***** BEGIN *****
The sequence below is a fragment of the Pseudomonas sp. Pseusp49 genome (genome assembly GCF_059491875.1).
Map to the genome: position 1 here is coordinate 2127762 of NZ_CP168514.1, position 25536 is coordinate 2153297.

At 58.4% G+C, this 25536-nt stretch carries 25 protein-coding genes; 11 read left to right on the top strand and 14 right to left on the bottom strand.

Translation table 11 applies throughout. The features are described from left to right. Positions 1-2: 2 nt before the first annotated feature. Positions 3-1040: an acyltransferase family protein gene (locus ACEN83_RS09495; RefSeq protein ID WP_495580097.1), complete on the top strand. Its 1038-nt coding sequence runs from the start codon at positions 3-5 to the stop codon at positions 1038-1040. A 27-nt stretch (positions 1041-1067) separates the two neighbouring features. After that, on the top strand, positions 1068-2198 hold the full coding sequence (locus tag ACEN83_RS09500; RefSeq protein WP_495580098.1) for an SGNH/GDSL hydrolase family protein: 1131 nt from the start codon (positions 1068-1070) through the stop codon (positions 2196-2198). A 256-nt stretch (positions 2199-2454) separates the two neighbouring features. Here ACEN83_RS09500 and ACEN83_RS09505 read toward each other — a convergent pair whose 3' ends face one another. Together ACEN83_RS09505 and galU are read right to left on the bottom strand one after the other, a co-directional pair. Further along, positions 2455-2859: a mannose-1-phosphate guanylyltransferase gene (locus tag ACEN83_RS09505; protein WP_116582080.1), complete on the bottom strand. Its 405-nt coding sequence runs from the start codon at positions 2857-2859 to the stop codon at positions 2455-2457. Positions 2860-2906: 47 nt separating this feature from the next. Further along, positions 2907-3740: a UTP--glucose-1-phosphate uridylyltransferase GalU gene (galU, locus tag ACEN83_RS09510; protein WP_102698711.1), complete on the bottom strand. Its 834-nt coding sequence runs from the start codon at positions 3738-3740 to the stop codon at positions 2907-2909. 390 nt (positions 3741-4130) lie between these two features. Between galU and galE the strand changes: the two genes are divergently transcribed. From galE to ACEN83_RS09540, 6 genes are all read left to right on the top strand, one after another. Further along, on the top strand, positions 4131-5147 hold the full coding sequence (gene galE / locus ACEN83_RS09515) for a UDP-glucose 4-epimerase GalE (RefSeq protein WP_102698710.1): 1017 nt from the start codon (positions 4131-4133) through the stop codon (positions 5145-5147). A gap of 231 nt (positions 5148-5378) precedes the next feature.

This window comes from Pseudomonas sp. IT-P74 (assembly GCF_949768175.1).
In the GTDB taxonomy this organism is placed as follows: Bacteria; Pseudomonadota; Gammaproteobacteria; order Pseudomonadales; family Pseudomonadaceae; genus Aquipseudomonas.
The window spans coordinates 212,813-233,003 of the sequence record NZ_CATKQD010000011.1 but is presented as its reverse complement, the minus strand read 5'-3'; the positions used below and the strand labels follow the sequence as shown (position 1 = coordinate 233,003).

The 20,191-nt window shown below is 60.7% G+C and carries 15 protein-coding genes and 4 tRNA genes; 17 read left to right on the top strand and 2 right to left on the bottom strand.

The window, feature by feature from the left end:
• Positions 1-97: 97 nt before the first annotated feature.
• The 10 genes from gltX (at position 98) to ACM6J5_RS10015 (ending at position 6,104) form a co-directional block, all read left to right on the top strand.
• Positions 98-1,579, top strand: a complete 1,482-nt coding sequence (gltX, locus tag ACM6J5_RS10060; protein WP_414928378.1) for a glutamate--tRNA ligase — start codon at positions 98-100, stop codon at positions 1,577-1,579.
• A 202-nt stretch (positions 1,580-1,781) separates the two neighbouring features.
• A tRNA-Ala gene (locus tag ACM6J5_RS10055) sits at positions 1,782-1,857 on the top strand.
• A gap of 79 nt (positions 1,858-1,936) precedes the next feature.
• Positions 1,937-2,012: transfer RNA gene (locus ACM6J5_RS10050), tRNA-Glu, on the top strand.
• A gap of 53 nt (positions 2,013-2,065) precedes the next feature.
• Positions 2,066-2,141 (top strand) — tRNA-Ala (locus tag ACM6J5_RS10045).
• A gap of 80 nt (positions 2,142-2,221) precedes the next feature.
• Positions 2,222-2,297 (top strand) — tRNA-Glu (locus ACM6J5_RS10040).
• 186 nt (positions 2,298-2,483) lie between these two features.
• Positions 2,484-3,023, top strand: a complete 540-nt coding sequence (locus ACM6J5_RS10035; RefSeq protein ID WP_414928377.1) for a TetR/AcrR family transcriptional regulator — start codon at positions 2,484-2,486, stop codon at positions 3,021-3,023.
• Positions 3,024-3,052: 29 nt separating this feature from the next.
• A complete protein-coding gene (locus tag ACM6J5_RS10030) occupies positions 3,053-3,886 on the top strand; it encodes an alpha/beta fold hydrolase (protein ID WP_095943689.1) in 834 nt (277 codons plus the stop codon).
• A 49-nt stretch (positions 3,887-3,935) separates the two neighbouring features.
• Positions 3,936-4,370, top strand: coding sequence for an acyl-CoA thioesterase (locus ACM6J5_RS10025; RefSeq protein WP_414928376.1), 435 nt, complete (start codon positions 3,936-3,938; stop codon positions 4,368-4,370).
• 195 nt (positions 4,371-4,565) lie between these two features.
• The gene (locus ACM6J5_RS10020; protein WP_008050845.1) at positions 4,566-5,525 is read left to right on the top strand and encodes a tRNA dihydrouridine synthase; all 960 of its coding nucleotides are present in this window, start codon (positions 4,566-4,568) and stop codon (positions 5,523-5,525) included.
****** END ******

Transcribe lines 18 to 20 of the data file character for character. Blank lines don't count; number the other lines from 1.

• Positions 2,066-2,141 (top strand) — tRNA-Ala (locus tag ACM6J5_RS10045).
• A gap of 80 nt (positions 2,142-2,221) precedes the next feature.
• Positions 2,222-2,297 (top strand) — tRNA-Glu (locus ACM6J5_RS10040).